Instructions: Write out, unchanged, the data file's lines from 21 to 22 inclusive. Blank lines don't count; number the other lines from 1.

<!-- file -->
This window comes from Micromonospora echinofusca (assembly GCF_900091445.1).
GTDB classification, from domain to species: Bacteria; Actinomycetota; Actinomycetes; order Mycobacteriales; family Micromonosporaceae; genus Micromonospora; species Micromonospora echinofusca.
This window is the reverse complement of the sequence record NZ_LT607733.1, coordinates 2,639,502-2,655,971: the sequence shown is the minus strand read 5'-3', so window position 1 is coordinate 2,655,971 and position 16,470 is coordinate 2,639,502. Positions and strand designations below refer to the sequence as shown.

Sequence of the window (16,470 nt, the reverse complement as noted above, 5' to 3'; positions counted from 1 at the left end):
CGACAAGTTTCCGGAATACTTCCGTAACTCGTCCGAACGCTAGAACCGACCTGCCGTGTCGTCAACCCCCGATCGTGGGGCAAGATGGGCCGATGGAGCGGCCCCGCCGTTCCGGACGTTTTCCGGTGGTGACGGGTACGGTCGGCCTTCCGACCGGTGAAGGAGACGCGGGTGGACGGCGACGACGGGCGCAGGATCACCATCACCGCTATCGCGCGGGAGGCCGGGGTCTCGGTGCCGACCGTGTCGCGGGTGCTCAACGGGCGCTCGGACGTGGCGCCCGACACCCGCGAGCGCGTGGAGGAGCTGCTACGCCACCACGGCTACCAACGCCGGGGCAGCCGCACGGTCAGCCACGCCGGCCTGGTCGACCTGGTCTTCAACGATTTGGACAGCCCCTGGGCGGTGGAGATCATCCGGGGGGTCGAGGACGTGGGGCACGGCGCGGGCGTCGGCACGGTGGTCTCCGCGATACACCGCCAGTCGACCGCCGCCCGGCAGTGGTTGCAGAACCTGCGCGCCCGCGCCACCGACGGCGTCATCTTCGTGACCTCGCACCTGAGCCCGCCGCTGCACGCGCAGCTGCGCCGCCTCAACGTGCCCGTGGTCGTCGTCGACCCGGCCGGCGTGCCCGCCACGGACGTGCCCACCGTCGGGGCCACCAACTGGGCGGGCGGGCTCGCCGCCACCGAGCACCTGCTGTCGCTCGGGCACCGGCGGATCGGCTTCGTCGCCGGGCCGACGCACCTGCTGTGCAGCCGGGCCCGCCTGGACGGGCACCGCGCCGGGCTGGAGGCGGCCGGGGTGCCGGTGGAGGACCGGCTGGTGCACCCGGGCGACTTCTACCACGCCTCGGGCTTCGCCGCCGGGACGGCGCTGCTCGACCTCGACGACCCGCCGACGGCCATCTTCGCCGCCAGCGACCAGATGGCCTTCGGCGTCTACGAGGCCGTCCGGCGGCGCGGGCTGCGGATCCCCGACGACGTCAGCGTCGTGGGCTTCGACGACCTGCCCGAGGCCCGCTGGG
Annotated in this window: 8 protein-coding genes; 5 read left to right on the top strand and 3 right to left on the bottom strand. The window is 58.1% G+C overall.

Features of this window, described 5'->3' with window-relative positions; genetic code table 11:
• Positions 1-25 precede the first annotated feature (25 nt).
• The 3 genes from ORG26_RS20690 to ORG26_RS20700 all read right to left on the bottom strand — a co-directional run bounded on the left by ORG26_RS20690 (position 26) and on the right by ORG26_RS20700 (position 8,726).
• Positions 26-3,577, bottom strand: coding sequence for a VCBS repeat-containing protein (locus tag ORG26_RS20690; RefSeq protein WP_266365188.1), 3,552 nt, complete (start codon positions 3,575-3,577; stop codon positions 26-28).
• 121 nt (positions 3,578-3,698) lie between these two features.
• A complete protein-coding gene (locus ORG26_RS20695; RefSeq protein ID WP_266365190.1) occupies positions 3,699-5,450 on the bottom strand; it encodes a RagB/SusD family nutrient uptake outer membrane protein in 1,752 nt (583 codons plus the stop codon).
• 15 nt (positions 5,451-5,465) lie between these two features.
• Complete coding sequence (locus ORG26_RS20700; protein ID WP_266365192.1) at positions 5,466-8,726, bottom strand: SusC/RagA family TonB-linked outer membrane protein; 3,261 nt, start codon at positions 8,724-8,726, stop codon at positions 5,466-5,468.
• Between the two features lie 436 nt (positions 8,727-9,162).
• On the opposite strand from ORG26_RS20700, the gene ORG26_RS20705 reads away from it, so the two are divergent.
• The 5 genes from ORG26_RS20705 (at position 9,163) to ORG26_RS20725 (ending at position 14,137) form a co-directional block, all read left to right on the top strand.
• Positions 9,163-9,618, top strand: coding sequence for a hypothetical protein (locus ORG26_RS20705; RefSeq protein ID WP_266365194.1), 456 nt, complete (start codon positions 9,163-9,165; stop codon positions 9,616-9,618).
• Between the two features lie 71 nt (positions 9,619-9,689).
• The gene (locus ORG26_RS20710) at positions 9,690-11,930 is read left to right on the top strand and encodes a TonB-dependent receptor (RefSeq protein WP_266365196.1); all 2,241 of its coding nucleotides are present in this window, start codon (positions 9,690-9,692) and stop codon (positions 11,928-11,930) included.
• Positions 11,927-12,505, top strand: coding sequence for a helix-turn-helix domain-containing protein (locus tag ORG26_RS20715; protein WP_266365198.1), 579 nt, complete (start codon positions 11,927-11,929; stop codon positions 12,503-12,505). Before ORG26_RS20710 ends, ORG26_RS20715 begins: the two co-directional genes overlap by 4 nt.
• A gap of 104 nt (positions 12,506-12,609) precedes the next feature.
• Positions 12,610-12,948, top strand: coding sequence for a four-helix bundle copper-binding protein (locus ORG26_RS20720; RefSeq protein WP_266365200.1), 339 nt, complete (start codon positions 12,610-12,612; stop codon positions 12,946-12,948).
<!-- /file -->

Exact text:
• Positions 11,927-12,505, top strand: coding sequence for a helix-turn-helix domain-containing protein (locus tag ORG26_RS20715; protein WP_266365198.1), 579 nt, complete (start codon positions 11,927-11,929; stop codon positions 12,503-12,505). Before ORG26_RS20710 ends, ORG26_RS20715 begins: the two co-directional genes overlap by 4 nt.
• A gap of 104 nt (positions 12,506-12,609) precedes the next feature.